Before a wisdom tooth extraction, your dentist will take x-rays of your mouth and teeth to determine the position of your wisdom teeth and how difficult it will be to remove them. They may also ask you about your medical history and any medications you’re taking. Be sure to let them know if you have any allergies or are taking any blood-thinning medications. You’ll likely be given a local anesthetic to numb the area around your wisdom teeth. In some cases, you may be sedated for the procedure as well. Once you’re numb, your dentist will make an incision in your gums to expose your wisdom teeth. They may need to remove some bone before they can extract your teeth. Sometimes, the dentist may break up the tooth into smaller pieces before extracting it. Following the procedure, you will likely have some discomfort and swelling, which can be managed with pain medications.

Wisdom Teeth Extraction Recovery

Recovery from wisdom tooth removal is typically a pretty straightforward process. In most cases, you can expect to see some swelling and bruising around the extraction site, but this should improve within a few days. Depending on the extent of your surgery, you may also have some stitches in place. These will usually dissolve on their own within a week or two.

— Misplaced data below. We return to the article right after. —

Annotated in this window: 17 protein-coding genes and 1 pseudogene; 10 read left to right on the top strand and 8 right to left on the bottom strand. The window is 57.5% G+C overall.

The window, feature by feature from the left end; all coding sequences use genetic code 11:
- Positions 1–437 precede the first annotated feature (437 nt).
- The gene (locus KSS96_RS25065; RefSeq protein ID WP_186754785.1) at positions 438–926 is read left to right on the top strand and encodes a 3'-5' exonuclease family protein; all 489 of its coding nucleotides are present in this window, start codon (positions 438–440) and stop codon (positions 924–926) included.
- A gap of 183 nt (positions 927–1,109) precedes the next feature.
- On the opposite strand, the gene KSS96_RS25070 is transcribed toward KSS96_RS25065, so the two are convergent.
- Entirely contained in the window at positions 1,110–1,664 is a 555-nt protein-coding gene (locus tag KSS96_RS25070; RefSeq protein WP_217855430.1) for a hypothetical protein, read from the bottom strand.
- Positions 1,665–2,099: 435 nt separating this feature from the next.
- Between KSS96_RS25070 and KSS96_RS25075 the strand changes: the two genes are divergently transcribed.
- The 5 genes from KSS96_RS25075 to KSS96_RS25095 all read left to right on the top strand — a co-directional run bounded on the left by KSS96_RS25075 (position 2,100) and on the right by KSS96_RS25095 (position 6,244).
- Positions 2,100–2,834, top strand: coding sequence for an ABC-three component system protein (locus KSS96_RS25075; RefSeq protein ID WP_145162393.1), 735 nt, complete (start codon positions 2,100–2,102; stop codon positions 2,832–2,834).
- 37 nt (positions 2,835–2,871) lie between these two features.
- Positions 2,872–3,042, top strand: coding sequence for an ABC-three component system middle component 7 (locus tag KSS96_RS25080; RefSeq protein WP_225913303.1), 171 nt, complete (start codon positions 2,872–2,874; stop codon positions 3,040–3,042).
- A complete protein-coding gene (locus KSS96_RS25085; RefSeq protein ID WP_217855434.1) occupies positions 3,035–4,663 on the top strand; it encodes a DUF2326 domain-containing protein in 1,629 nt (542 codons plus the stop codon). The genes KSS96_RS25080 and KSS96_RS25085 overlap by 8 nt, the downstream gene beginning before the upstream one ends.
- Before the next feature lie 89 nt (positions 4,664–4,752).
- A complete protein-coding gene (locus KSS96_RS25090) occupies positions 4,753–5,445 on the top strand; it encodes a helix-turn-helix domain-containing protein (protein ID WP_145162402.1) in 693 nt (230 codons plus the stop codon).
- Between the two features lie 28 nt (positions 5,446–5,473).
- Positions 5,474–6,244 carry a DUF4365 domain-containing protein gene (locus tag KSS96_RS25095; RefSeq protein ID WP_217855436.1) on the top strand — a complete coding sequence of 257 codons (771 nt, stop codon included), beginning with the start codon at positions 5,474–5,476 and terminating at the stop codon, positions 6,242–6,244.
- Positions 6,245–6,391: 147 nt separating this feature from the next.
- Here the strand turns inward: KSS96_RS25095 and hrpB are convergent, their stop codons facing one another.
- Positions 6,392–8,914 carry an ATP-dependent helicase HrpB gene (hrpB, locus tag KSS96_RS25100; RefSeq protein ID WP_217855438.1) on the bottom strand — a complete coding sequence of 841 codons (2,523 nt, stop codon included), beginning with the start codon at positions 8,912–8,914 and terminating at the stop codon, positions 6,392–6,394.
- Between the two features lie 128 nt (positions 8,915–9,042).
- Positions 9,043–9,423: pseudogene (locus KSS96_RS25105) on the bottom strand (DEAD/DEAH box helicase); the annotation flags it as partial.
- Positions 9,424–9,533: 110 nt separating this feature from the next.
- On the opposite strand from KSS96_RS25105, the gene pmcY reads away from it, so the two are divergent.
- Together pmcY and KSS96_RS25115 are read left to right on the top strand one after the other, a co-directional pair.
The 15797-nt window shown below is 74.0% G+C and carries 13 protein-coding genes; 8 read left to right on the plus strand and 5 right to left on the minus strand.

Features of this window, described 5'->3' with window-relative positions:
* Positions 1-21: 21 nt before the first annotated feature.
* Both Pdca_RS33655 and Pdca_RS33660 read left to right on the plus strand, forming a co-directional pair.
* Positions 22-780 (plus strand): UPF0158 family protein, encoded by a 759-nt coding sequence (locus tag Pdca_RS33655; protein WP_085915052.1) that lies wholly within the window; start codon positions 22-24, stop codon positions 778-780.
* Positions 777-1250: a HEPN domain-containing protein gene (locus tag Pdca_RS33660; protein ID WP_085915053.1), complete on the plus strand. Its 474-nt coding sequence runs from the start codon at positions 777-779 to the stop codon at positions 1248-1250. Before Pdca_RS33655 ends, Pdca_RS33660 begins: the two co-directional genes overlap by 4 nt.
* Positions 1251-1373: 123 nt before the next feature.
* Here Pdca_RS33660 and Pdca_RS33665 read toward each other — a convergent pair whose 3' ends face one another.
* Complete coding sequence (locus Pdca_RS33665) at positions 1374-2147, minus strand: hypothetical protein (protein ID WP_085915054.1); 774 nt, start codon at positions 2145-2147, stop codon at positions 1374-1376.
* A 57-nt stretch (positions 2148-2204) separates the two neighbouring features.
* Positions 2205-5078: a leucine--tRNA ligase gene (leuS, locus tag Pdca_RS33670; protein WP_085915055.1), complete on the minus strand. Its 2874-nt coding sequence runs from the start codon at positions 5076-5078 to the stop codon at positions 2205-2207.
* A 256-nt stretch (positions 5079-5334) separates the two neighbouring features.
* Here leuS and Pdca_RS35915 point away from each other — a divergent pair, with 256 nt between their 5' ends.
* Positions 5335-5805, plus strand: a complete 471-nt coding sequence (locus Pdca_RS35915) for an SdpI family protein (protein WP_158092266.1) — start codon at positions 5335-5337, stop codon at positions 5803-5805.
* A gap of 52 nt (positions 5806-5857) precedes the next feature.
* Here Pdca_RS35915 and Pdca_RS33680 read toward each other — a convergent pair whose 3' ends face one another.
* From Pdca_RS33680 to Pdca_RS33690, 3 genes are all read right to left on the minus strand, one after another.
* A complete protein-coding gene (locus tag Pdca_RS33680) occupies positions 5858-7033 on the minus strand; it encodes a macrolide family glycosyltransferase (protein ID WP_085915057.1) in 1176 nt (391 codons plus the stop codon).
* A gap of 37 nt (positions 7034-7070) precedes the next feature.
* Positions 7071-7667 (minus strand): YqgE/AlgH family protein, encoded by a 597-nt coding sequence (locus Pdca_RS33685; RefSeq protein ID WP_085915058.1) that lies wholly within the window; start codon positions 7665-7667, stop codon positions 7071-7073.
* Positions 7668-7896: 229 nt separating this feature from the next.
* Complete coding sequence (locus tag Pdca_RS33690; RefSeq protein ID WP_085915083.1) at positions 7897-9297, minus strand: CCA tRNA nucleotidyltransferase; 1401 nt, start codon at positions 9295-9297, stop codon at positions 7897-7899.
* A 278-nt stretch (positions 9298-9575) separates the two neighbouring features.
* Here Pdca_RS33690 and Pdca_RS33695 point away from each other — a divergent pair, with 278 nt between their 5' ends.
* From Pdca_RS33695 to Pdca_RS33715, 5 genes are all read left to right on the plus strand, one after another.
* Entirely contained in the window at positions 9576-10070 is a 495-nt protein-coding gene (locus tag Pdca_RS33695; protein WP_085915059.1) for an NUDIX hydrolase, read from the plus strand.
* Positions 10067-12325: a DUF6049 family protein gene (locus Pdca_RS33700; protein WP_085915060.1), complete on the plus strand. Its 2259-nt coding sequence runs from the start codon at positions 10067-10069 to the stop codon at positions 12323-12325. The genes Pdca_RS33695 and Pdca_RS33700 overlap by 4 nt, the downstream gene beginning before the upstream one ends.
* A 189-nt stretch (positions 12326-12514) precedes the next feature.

There are a few different recovery procedures for wisdom teeth extraction. The most common is to have the patient bite on a gauze pad for 30–45 minutes after the surgery. This helps stop the bleeding and form a blood clot. The next step is to have the patient rest with their head elevated and ice their face in 20-minute intervals (from chin to ear) for the first few hours. It is also important to avoid drinking through straws, spitting, or smoking, as this can disrupt blood clotting and cause swelling. Patients can expect some numbness and bruises around the surgical area and some pain and swelling. Most discomfort can be managed with over-the-counter pain medication, but it is important to follow the instructions of your dentist or oral surgeon.

If you’re still experiencing pain after a wisdom tooth extraction, it’s important to contact your dentist to find out what may be causing the issue. A few possible causes of continued pain after wisdom teeth extraction include dry sockets, infection, and nerve damage. Dry sockets occur when the blood clot that forms at the extraction site is lost or dislodges. This can lead to exposed bone and nerves, which is quite painful.

Infection is another possible cause of continued pain after wisdom tooth removal. This can occur if bacteria enter the empty socket and cause an infection. Nerve damage can also cause pain after a wisdom tooth extraction. If the nerve was damaged during the procedure, the pain may take some time to go away. In some cases, the nerve may need to be removed to stop the pain.

Wisdom tooth extraction procedures have come a long way in recent years. While they may still be painful, there are ways to minimize the discomfort. If you’re experiencing pain from your wisdom teeth and would like to explore your extraction options, contact us today for a consultation. Our team of experts at River District Smiles Dentistry will work with you to find the best solution for your individual situation.